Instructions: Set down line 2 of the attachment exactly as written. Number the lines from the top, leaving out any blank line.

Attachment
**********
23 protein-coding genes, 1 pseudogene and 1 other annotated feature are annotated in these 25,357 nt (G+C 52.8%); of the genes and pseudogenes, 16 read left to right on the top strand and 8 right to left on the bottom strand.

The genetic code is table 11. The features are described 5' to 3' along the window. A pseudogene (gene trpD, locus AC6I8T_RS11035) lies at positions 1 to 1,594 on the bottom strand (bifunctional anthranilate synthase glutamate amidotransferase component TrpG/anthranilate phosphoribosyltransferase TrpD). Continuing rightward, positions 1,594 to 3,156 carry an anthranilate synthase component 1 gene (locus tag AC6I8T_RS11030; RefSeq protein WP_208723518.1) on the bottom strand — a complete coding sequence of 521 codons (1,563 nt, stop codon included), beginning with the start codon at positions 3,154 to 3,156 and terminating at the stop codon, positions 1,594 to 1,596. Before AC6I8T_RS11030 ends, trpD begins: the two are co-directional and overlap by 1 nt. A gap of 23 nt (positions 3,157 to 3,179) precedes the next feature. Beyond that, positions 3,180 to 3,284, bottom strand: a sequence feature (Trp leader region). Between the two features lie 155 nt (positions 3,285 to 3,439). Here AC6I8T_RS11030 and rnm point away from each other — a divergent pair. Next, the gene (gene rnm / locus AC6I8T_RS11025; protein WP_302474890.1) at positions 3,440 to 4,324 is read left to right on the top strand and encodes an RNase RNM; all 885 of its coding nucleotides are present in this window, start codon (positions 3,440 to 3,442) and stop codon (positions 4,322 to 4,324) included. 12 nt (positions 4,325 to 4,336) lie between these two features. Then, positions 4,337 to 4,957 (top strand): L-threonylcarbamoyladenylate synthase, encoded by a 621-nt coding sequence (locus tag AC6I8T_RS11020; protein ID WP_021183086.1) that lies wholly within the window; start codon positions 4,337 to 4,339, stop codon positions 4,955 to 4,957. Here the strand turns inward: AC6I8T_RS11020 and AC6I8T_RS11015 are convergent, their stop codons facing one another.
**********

The genetic code is table 11. The features are described 5' to 3' along the window. A pseudogene (gene trpD, locus AC6I8T_RS11035) lies at positions 1 to 1,594 on the bottom strand (bifunctional anthranilate synthase glutamate amidotransferase component TrpG/anthranilate phosphoribosyltransferase TrpD). Continuing rightward, positions 1,594 to 3,156 carry an anthranilate synthase component 1 gene (locus tag AC6I8T_RS11030; RefSeq protein WP_208723518.1) on the bottom strand — a complete coding sequence of 521 codons (1,563 nt, stop codon included), beginning with the start codon at positions 3,154 to 3,156 and terminating at the stop codon, positions 1,594 to 1,596. Before AC6I8T_RS11030 ends, trpD begins: the two are co-directional and overlap by 1 nt. A gap of 23 nt (positions 3,157 to 3,179) precedes the next feature. Beyond that, positions 3,180 to 3,284, bottom strand: a sequence feature (Trp leader region). Between the two features lie 155 nt (positions 3,285 to 3,439). Here AC6I8T_RS11030 and rnm point away from each other — a divergent pair. Next, the gene (gene rnm / locus AC6I8T_RS11025; protein WP_302474890.1) at positions 3,440 to 4,324 is read left to right on the top strand and encodes an RNase RNM; all 885 of its coding nucleotides are present in this window, start codon (positions 3,440 to 3,442) and stop codon (positions 4,322 to 4,324) included. 12 nt (positions 4,325 to 4,336) lie between these two features. Then, positions 4,337 to 4,957 (top strand): L-threonylcarbamoyladenylate synthase, encoded by a 621-nt coding sequence (locus tag AC6I8T_RS11020; protein ID WP_021183086.1) that lies wholly within the window; start codon positions 4,337 to 4,339, stop codon positions 4,955 to 4,957. Here the strand turns inward: AC6I8T_RS11020 and AC6I8T_RS11015 are convergent, their stop codons facing one another.